Six Extraordinary Female Nobel Prize Winners Who Changed The World

Published December 10, 2015
Updated February 1, 2018

Female Nobel Prize Winners: Tawakkol Karman

Tawakkol Karman

Image Source: Flickr

“The solution to women’s issues can only be achieved in a free and democratic society in which human energy is liberated, the energy of both women and men together. Our civilization is called human civilization and is not attributed only to men or women.” — Twakkol Karman

With everything from her religion to her politics to, of course, her gender stacked against her, Tawakkol Karman’s incredible accomplishments demonstrate a profound bravery that is rarely seen in this world–even among Nobel Prize winners. Growing up in civil war-afflicted Yemen, Karman bore witness to the injustices carried out against her people. But this seemed only to strengthen her resolve and compel her toward a life of courage and compassion.

Aside from becoming a journalist and reporting over 50 cases of wrongfully imprisoned authors and writers, she founded, in 2005, an organization to specifically help empower and educate fellow female journalists: Women Journalists Without Chains. After Karman and the group began publishing material critical of the current Yemeni government, she began receiving a torrent of threats–including death threats. Yet she remained strong.

When the tide of anti-government protests peaked amid the Arab Spring revolutions of 2011, Karman appropriately took her place among the leaders of the Yemeni uprisings. Fittingly, Karman’s impact earned her the honorific, “The Mother of Revolution.” And in December 2011, her actions earned her the Nobel Peace Prize–of which she was, at the time, the youngest recipient ever.

Leymah Gbowee

Leymah Gbowee

Image Source: Flickr

“There is something in this world that every individual can do. God has created all of us with something unique to contribute.” — Leymah Gbowee

During the Second Liberian Civil War, in 2003, Leymah Gbowee changed the fate of her country when she called upon women of all religions to unite and take a stand for peace. That anyone would have the strength to unite the region’s divided religious groups in a peace movement is remarkable; that it was a woman was both miraculous and unprecedented.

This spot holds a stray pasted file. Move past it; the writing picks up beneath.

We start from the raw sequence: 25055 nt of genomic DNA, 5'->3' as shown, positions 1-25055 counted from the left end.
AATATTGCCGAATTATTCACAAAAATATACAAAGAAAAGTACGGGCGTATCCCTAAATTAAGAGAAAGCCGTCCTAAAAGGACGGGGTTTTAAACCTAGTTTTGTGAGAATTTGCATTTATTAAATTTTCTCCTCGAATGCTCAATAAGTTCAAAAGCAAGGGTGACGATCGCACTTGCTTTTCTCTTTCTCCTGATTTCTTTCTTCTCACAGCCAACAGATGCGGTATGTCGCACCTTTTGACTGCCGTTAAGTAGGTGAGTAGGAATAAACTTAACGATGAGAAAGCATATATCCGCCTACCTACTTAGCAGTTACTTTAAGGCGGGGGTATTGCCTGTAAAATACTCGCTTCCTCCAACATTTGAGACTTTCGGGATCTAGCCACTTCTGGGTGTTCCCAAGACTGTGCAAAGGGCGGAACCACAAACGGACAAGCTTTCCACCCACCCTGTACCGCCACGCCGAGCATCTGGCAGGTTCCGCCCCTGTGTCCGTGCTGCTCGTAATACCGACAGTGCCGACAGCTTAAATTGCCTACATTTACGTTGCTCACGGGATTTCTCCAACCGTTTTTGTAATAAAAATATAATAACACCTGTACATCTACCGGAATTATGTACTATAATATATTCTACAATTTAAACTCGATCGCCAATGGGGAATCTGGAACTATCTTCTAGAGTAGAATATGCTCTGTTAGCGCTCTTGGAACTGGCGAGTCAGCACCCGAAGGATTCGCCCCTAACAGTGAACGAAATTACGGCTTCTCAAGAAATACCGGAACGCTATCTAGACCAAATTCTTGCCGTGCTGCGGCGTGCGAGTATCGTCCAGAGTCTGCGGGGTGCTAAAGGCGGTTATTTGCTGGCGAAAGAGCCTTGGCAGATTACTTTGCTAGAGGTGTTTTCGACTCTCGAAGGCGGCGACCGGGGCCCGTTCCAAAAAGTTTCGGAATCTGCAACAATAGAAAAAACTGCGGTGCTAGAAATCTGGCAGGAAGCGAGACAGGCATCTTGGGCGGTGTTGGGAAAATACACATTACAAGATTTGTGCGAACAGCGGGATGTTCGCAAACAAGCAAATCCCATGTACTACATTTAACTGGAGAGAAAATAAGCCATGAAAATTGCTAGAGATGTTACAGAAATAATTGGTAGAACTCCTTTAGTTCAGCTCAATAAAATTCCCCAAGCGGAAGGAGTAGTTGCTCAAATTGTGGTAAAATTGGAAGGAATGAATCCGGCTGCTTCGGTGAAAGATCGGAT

Originally a social worker who provided aid to child soldiers, Gbowee led the Women of Liberia Mass Action for Peace organization, rallying thousands of women in protest against the tyranny of President Charles Taylor and the warring factions that were tearing the country apart. Day in and day out, Gbowee led thousands of women in nonviolent protests.

At one point she went as far as creating a human barrier around a meeting hall and threatening to undress herself should authorities try to arrest her. On April 23, 2003, Taylor allowed the women to address him personally, and Gbowee was of course chosen as their representative. She stood in front of Taylor and said:

“We are tired of war. We are tired of running. We are tired of begging for bulgur wheat. We are tired of our children being raped. We are now taking this stand, to secure the future of our children. Because we believe, as custodians of society, tomorrow our children will ask us, ‘Mama, what was your role during the crisis?'”

By August, the war ended, Taylor resigned, and Liberia had peace for the first time in 14 years. Just two years later, Liberia elected Ellen Johnson Sirleaf, who had been one of Gbowee’s chief allies during the protests, as president—the first elected female leader of an African country. In 2011, Gbowee and Sirleaf (along with Tawakkol Karman) were awarded the Nobel Peace Prize.

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